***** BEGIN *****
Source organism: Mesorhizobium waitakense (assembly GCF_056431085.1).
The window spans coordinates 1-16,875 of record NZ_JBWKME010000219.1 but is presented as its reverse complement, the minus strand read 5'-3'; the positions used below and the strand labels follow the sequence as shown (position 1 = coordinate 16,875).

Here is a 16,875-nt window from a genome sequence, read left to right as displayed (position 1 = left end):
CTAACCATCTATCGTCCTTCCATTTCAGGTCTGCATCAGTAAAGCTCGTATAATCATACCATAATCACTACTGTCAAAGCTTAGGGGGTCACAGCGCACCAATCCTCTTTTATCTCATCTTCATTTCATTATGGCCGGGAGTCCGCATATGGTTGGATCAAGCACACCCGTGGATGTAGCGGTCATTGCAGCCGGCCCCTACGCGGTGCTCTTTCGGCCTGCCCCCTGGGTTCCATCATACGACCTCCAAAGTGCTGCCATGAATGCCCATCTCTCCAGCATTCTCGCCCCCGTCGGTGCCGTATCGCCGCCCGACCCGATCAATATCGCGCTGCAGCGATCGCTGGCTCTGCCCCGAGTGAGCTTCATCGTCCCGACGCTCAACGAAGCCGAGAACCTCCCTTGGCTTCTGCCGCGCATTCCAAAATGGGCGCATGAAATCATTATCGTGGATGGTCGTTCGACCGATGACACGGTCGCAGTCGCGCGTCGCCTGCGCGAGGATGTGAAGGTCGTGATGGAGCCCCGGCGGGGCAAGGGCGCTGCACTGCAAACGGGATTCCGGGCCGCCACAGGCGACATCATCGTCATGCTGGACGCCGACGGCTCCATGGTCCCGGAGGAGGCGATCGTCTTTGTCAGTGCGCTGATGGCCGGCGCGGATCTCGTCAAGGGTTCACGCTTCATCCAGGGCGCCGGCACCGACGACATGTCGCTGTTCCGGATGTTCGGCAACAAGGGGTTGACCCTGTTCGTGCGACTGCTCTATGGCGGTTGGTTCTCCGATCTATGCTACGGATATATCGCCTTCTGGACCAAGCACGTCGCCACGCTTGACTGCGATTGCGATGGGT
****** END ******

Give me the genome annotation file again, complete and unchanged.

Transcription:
Source organism: Mesorhizobium waitakense (assembly GCF_056431085.1).
The window spans coordinates 1-16,875 of record NZ_JBWKME010000219.1 but is presented as its reverse complement, the minus strand read 5'-3'; the positions used below and the strand labels follow the sequence as shown (position 1 = coordinate 16,875).

Here is a 16,875-nt window from a genome sequence, read left to right as displayed (position 1 = left end):
CTAACCATCTATCGTCCTTCCATTTCAGGTCTGCATCAGTAAAGCTCGTATAATCATACCATAATCACTACTGTCAAAGCTTAGGGGGTCACAGCGCACCAATCCTCTTTTATCTCATCTTCATTTCATTATGGCCGGGAGTCCGCATATGGTTGGATCAAGCACACCCGTGGATGTAGCGGTCATTGCAGCCGGCCCCTACGCGGTGCTCTTTCGGCCTGCCCCCTGGGTTCCATCATACGACCTCCAAAGTGCTGCCATGAATGCCCATCTCTCCAGCATTCTCGCCCCCGTCGGTGCCGTATCGCCGCCCGACCCGATCAATATCGCGCTGCAGCGATCGCTGGCTCTGCCCCGAGTGAGCTTCATCGTCCCGACGCTCAACGAAGCCGAGAACCTCCCTTGGCTTCTGCCGCGCATTCCAAAATGGGCGCATGAAATCATTATCGTGGATGGTCGTTCGACCGATGACACGGTCGCAGTCGCGCGTCGCCTGCGCGAGGATGTGAAGGTCGTGATGGAGCCCCGGCGGGGCAAGGGCGCTGCACTGCAAACGGGATTCCGGGCCGCCACAGGCGACATCATCGTCATGCTGGACGCCGACGGCTCCATGGTCCCGGAGGAGGCGATCGTCTTTGTCAGTGCGCTGATGGCCGGCGCGGATCTCGTCAAGGGTTCACGCTTCATCCAGGGCGCCGGCACCGACGACATGTCGCTGTTCCGGATGTTCGGCAACAAGGGGTTGACCCTGTTCGTGCGACTGCTCTATGGCGGTTGGTTCTCCGATCTATGCTACGGATATATCGCCTTCTGGACCAAGCACGTCGCCACGCTTGACTGCGATTGCGATGGGT